Marathon Petroleum states that “the well-being of our employees, contractors and neighboring communities is our highest priority…[and] minimizing our environmental impact is a serious priority.”
Marathon has one of the largest inventory of toxic hydrogen fluoride among US refiners subjecting the company to myriad risks. According to the EPA, Marathon’s Garyville, Louisiana facility handles 445 tons on site – the most hydrogen fluoride of any of the 48 U.S. refineries reporting inventories. Its Texas City, Texas facility reported storing 180 tons to the EPA.
In June 2019, an explosion of hydrogen fluoride at a Philadelphia oil refinery, which stores less than one half the amount stored at Marathon’s Garyville plant, injured workers, drew national attention, disrupted the community, and sent gasoline prices upward revealing the deadly harm and risks this chemical can cause – especially for neighboring communities.
However, safer alternatives exist. For example, some refineries are using safer catalysts such as advanced sulfuric acid and ionic liquids that have a dramatically lower risk of contributing to an explosion that would threaten surrounding communities.
At the same time, Marathon’s inability to attend to the community concerns of its Detroit neighbors has led to considerable negative press attention and a local congressional hearing on pollution. At a September 2019 hearing, US Representative Tlaib called into question Marathon’s commitment to community well-being after citing recent vapor leaks that sent workers to hospitals. She drew public attention to 13 documented violations of air permits and the Clean Air Act over six years at Marathon’s Detroit refinery. These releases reportedly sent cancer causing toxic chemicals into nearby neighborhoods.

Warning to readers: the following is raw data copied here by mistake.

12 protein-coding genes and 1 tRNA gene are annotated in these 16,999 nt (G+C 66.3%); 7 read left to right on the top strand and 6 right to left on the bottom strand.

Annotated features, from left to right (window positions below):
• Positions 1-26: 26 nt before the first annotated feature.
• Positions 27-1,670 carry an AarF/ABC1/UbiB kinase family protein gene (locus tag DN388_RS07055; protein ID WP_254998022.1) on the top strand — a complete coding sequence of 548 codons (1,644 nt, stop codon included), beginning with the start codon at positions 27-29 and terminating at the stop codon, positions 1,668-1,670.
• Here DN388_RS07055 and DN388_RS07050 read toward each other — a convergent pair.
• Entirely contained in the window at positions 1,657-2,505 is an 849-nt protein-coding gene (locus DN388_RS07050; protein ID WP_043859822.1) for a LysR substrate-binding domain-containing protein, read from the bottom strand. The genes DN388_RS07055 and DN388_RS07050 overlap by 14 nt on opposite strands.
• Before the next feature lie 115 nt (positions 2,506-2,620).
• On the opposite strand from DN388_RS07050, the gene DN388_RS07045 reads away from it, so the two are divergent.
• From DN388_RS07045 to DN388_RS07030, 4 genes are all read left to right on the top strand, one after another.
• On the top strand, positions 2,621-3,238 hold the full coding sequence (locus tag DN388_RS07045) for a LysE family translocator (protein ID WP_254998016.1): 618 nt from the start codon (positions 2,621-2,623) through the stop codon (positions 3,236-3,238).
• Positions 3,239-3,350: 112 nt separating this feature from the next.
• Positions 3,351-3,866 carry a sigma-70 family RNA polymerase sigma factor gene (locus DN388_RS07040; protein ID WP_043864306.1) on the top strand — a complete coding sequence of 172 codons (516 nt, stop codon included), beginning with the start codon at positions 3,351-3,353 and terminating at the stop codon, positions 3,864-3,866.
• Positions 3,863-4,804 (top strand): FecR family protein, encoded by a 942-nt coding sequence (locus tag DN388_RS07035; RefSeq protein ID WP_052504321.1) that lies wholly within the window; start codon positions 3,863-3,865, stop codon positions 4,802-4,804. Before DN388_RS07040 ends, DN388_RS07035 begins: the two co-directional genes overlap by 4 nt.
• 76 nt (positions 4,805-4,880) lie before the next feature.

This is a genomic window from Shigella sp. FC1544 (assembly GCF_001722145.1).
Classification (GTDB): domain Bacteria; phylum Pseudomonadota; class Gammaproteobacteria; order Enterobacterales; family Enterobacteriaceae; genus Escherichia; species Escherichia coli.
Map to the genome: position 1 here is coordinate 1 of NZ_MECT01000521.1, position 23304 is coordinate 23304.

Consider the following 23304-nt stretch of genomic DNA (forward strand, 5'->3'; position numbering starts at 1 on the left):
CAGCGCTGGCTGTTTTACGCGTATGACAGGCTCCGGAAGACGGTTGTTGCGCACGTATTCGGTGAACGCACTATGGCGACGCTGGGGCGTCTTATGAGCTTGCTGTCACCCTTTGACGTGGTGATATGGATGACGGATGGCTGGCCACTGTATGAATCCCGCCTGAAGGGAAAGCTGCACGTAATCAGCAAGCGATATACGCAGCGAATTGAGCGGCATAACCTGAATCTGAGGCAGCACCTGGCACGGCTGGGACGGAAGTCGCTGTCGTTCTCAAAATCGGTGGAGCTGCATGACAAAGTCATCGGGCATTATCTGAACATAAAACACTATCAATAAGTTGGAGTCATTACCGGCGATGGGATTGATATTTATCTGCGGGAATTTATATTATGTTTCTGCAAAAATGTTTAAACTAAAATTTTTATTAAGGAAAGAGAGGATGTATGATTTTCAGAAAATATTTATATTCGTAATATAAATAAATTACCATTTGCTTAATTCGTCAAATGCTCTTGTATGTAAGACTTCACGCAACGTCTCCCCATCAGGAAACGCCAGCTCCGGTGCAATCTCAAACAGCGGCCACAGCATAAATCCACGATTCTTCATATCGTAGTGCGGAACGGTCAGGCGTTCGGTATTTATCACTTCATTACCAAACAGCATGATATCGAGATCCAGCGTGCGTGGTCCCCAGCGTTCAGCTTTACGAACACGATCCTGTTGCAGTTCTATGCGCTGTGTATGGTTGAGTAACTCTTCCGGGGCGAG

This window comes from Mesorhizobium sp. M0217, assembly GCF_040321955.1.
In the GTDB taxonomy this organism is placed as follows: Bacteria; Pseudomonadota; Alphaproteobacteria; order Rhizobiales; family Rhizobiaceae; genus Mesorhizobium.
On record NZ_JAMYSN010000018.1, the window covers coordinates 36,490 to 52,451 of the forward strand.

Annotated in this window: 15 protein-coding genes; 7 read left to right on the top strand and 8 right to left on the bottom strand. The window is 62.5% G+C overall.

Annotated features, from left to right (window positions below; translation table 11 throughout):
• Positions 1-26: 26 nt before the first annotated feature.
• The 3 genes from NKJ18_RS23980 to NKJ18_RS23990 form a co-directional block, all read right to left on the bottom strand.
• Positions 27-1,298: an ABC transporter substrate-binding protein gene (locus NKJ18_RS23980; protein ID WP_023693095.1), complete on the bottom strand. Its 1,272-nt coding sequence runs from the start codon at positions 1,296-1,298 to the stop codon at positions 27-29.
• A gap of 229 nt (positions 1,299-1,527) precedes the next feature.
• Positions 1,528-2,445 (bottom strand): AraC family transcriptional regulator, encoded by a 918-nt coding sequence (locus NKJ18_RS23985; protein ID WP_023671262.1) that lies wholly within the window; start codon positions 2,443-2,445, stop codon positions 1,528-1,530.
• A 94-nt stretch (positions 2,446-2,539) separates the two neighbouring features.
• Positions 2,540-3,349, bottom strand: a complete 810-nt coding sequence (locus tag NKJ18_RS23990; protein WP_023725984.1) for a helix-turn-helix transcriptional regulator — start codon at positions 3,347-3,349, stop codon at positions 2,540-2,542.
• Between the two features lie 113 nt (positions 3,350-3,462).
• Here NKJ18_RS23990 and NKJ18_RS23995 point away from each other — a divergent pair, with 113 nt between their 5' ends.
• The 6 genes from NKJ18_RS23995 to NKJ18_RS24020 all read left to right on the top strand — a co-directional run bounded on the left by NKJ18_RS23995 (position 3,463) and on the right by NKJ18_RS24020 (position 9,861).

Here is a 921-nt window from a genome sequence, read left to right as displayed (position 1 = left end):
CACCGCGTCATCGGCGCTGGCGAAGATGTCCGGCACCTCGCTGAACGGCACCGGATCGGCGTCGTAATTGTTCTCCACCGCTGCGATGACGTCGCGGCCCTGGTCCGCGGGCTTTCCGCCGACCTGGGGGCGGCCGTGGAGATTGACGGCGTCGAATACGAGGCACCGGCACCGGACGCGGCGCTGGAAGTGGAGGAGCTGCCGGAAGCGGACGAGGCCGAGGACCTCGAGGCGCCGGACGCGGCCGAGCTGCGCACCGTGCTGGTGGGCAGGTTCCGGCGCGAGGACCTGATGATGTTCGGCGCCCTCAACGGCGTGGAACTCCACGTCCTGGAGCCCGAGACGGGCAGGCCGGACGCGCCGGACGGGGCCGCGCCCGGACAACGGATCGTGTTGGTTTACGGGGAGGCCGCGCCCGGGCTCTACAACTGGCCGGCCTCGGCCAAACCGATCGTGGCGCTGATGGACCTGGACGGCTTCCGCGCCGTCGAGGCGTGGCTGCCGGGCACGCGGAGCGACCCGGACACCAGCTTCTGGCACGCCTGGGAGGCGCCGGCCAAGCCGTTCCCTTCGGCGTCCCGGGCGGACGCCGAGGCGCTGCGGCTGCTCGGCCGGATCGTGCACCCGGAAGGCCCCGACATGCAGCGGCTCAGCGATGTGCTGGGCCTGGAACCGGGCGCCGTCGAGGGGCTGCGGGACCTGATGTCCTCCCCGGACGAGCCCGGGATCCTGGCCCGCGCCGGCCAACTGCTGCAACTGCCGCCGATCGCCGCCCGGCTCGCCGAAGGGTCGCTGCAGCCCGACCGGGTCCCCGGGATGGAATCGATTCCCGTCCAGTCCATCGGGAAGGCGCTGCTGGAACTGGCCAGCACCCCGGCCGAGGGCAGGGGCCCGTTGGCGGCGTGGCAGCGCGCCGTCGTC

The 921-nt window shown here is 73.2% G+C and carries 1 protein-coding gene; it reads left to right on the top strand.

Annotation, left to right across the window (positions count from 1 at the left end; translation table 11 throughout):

In 2019, Marathon’s CEO signed the Business Roundtable’s statement on the purpose of the corporation joining 180 CEOs who publicly commit to lead their companies for the benefit of all stakeholders – customers, employees, suppliers, communities, and shareholders. Implementing this commitment will require Marathon to include a broader set of stakeholders into its decision making. We believe that in order to deliver value to communities where it operates Marathon will need mechanisms that better align its community impact and executive compensation incentives.
For example, Newfield Exploration’s incentive plan now includes community engagement among other more common metrics such as environment and safety factors.
Resolved: shareholders request the Board’s Compensation Committee publish a report (at reasonable expense, within a reasonable time, and omitting confidential or propriety information) assessing the feasibility of integrating community stakeholder concerns and impacts into Marathon’s executive compensation program which it describes in its annual proxy materials.
Supporting Statement: According to pages 30-34 of Company’s 2018 proxy materials, the Annual Cash Bonus program includes internal safety and environmental performance metrics. While these are necessary and positive, community stakeholder concerns and impacts are a distinct and vitally important issue for Marathon and should be included, as we believe it would incentivize leadership to improve community relations and impact, reduce risk, enhance financial performance, and increase accountability.